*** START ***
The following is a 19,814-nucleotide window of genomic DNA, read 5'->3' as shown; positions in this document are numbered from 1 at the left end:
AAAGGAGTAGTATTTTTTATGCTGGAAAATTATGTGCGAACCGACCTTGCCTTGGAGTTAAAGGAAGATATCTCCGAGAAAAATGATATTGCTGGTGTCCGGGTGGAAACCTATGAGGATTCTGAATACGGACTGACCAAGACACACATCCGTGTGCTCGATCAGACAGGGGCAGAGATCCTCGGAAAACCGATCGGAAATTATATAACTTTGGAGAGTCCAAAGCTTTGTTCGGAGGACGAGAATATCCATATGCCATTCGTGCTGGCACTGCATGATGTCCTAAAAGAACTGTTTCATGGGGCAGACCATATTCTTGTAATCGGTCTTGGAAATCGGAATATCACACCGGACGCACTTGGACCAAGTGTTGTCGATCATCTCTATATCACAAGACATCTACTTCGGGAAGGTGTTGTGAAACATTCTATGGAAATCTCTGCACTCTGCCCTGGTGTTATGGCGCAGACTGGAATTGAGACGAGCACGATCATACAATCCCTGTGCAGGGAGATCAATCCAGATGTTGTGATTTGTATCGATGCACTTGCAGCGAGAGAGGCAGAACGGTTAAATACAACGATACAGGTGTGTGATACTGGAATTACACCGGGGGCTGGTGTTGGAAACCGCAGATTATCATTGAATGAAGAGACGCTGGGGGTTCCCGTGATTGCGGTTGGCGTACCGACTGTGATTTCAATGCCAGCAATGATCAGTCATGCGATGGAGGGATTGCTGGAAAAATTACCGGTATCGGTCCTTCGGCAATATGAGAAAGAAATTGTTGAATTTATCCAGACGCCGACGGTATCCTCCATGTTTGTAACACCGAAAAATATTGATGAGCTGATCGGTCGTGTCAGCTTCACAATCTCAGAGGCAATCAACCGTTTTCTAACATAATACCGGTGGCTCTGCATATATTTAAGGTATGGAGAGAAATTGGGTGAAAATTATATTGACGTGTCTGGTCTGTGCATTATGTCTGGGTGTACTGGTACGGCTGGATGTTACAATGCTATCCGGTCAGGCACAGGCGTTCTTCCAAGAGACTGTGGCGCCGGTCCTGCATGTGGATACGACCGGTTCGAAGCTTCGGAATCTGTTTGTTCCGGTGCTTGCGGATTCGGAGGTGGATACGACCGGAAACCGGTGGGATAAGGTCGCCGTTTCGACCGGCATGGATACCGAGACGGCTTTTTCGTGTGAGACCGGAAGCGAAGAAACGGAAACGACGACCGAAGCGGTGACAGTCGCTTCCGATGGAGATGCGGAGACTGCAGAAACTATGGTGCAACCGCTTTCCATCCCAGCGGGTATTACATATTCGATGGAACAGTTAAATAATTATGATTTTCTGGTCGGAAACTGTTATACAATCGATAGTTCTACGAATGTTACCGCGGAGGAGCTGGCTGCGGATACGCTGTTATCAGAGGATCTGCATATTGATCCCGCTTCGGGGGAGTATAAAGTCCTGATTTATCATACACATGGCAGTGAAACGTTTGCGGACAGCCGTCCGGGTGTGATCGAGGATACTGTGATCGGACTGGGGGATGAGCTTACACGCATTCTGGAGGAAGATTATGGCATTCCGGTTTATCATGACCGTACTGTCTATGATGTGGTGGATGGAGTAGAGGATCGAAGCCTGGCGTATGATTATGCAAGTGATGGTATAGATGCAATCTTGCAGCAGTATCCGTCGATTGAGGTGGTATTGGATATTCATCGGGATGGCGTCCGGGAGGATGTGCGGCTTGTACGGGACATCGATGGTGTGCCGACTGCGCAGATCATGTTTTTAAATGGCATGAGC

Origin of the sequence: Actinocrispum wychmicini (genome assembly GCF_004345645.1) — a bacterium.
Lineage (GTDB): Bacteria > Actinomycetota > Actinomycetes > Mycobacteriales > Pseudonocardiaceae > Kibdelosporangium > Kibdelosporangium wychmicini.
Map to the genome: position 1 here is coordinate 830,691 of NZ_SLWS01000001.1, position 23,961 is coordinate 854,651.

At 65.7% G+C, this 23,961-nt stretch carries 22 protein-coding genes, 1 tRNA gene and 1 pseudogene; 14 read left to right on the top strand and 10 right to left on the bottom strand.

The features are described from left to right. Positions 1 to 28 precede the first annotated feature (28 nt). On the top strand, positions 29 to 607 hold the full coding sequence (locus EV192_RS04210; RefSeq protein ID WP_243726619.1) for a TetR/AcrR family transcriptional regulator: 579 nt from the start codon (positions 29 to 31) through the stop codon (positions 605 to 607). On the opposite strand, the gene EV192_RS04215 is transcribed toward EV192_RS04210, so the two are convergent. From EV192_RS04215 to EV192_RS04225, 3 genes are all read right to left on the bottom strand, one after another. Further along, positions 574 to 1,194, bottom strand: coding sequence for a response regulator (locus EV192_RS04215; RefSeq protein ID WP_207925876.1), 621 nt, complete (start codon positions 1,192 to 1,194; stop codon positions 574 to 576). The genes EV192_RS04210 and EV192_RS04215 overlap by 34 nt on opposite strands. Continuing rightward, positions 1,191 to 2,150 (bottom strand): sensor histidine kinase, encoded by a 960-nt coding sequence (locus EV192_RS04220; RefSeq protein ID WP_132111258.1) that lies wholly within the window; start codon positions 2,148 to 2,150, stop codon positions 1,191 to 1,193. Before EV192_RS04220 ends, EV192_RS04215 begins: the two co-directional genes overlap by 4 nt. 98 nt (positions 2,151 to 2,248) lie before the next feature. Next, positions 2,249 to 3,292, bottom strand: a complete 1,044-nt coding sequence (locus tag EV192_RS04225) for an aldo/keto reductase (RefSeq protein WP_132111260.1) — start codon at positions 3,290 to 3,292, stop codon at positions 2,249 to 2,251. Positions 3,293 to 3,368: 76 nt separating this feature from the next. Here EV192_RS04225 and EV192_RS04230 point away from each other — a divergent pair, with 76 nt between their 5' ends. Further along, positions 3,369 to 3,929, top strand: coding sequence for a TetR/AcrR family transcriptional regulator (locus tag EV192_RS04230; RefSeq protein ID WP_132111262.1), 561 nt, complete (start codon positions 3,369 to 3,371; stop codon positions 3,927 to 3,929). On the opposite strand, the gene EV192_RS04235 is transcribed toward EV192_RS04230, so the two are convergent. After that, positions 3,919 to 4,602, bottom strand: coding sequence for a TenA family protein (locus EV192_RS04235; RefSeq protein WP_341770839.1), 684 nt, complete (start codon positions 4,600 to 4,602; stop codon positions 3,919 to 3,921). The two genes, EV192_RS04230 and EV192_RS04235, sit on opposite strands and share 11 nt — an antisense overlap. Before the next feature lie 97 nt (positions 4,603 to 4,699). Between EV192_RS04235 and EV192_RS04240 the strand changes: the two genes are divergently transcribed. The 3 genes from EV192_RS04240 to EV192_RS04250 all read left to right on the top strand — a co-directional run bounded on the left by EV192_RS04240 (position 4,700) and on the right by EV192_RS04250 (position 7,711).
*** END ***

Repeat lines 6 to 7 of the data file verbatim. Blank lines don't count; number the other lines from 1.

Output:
At 65.7% G+C, this 23,961-nt stretch carries 22 protein-coding genes, 1 tRNA gene and 1 pseudogene; 14 read left to right on the top strand and 10 right to left on the bottom strand.

The features are described from left to right. Positions 1 to 28 precede the first annotated feature (28 nt). On the top strand, positions 29 to 607 hold the full coding sequence (locus EV192_RS04210; RefSeq protein ID WP_243726619.1) for a TetR/AcrR family transcriptional regulator: 579 nt from the start codon (positions 29 to 31) through the stop codon (positions 605 to 607). On the opposite strand, the gene EV192_RS04215 is transcribed toward EV192_RS04210, so the two are convergent. From EV192_RS04215 to EV192_RS04225, 3 genes are all read right to left on the bottom strand, one after another. Further along, positions 574 to 1,194, bottom strand: coding sequence for a response regulator (locus EV192_RS04215; RefSeq protein ID WP_207925876.1), 621 nt, complete (start codon positions 1,192 to 1,194; stop codon positions 574 to 576). The genes EV192_RS04210 and EV192_RS04215 overlap by 34 nt on opposite strands. Continuing rightward, positions 1,191 to 2,150 (bottom strand): sensor histidine kinase, encoded by a 960-nt coding sequence (locus EV192_RS04220; RefSeq protein ID WP_132111258.1) that lies wholly within the window; start codon positions 2,148 to 2,150, stop codon positions 1,191 to 1,193. Before EV192_RS04220 ends, EV192_RS04215 begins: the two co-directional genes overlap by 4 nt. 98 nt (positions 2,151 to 2,248) lie before the next feature. Next, positions 2,249 to 3,292, bottom strand: a complete 1,044-nt coding sequence (locus tag EV192_RS04225) for an aldo/keto reductase (RefSeq protein WP_132111260.1) — start codon at positions 3,290 to 3,292, stop codon at positions 2,249 to 2,251. Positions 3,293 to 3,368: 76 nt separating this feature from the next. Here EV192_RS04225 and EV192_RS04230 point away from each other — a divergent pair, with 76 nt between their 5' ends. Further along, positions 3,369 to 3,929, top strand: coding sequence for a TetR/AcrR family transcriptional regulator (locus tag EV192_RS04230; RefSeq protein ID WP_132111262.1), 561 nt, complete (start codon positions 3,369 to 3,371; stop codon positions 3,927 to 3,929). On the opposite strand, the gene EV192_RS04235 is transcribed toward EV192_RS04230, so the two are convergent. After that, positions 3,919 to 4,602, bottom strand: coding sequence for a TenA family protein (locus EV192_RS04235; RefSeq protein WP_341770839.1), 684 nt, complete (start codon positions 4,600 to 4,602; stop codon positions 3,919 to 3,921). The two genes, EV192_RS04230 and EV192_RS04235, sit on opposite strands and share 11 nt — an antisense overlap. Before the next feature lie 97 nt (positions 4,603 to 4,699). Between EV192_RS04235 and EV192_RS04240 the strand changes: the two genes are divergently transcribed. The 3 genes from EV192_RS04240 to EV192_RS04250 all read left to right on the top strand — a co-directional run bounded on the left by EV192_RS04240 (position 4,700) and on the right by EV192_RS04250 (position 7,711).